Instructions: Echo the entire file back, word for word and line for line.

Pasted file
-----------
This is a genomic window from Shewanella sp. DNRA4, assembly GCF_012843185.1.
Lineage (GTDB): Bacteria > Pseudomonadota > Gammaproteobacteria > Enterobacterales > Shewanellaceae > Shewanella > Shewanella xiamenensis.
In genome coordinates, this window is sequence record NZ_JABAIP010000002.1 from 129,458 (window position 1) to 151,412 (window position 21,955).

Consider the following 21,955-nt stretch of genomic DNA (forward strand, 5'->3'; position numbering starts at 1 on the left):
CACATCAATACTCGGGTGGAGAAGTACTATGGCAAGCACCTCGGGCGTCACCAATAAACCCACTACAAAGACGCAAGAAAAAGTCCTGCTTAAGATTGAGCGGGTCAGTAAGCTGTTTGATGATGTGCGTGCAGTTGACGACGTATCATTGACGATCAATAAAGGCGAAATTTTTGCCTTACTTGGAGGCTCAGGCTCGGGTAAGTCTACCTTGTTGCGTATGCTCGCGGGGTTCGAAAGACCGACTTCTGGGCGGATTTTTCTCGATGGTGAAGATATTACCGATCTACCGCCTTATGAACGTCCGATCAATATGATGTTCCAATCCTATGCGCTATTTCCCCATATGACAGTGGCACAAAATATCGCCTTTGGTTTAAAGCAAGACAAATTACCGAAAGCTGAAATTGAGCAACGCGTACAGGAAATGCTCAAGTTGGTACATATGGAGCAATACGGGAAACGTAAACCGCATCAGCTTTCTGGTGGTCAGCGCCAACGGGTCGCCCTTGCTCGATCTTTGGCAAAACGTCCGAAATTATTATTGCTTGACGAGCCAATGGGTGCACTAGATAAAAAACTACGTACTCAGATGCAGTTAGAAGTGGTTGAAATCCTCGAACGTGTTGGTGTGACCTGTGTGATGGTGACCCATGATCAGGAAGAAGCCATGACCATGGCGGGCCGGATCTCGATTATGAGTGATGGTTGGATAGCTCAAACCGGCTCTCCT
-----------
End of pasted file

This is a genomic window from Shewanella sp. DNRA4, assembly GCF_012843185.1.
Lineage (GTDB): Bacteria > Pseudomonadota > Gammaproteobacteria > Enterobacterales > Shewanellaceae > Shewanella > Shewanella xiamenensis.
In genome coordinates, this window is sequence record NZ_JABAIP010000002.1 from 129,458 (window position 1) to 151,412 (window position 21,955).

Consider the following 21,955-nt stretch of genomic DNA (forward strand, 5'->3'; position numbering starts at 1 on the left):
CACATCAATACTCGGGTGGAGAAGTACTATGGCAAGCACCTCGGGCGTCACCAATAAACCCACTACAAAGACGCAAGAAAAAGTCCTGCTTAAGATTGAGCGGGTCAGTAAGCTGTTTGATGATGTGCGTGCAGTTGACGACGTATCATTGACGATCAATAAAGGCGAAATTTTTGCCTTACTTGGAGGCTCAGGCTCGGGTAAGTCTACCTTGTTGCGTATGCTCGCGGGGTTCGAAAGACCGACTTCTGGGCGGATTTTTCTCGATGGTGAAGATATTACCGATCTACCGCCTTATGAACGTCCGATCAATATGATGTTCCAATCCTATGCGCTATTTCCCCATATGACAGTGGCACAAAATATCGCCTTTGGTTTAAAGCAAGACAAATTACCGAAAGCTGAAATTGAGCAACGCGTACAGGAAATGCTCAAGTTGGTACATATGGAGCAATACGGGAAACGTAAACCGCATCAGCTTTCTGGTGGTCAGCGCCAACGGGTCGCCCTTGCTCGATCTTTGGCAAAACGTCCGAAATTATTATTGCTTGACGAGCCAATGGGTGCACTAGATAAAAAACTACGTACTCAGATGCAGTTAGAAGTGGTTGAAATCCTCGAACGTGTTGGTGTGACCTGTGTGATGGTGACCCATGATCAGGAAGAAGCCATGACCATGGCGGGCCGGATCTCGATTATGAGTGATGGTTGGATAGCTCAAACCGGCTCTCCT